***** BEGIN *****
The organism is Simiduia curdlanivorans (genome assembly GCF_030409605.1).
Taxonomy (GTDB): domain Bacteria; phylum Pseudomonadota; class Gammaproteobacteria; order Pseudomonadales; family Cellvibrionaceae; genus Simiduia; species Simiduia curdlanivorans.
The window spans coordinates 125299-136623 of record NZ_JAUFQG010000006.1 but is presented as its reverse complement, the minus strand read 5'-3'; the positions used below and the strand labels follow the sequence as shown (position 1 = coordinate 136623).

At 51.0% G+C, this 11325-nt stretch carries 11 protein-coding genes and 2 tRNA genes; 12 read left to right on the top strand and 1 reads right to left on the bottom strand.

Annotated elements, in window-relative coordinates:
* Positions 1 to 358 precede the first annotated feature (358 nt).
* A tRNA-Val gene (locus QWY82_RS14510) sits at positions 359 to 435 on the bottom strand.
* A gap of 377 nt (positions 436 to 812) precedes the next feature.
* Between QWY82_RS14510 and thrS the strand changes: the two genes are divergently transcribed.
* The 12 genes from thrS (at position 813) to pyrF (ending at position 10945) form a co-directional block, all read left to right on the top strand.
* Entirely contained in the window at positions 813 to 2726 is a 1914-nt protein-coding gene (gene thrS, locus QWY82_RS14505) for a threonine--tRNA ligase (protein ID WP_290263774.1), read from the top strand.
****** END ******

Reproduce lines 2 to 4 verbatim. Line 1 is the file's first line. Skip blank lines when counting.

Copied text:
Taxonomy (GTDB): domain Bacteria; phylum Pseudomonadota; class Gammaproteobacteria; order Pseudomonadales; family Cellvibrionaceae; genus Simiduia; species Simiduia curdlanivorans.
The window spans coordinates 125299-136623 of record NZ_JAUFQG010000006.1 but is presented as its reverse complement, the minus strand read 5'-3'; the positions used below and the strand labels follow the sequence as shown (position 1 = coordinate 136623).

At 51.0% G+C, this 11325-nt stretch carries 11 protein-coding genes and 2 tRNA genes; 12 read left to right on the top strand and 1 reads right to left on the bottom strand.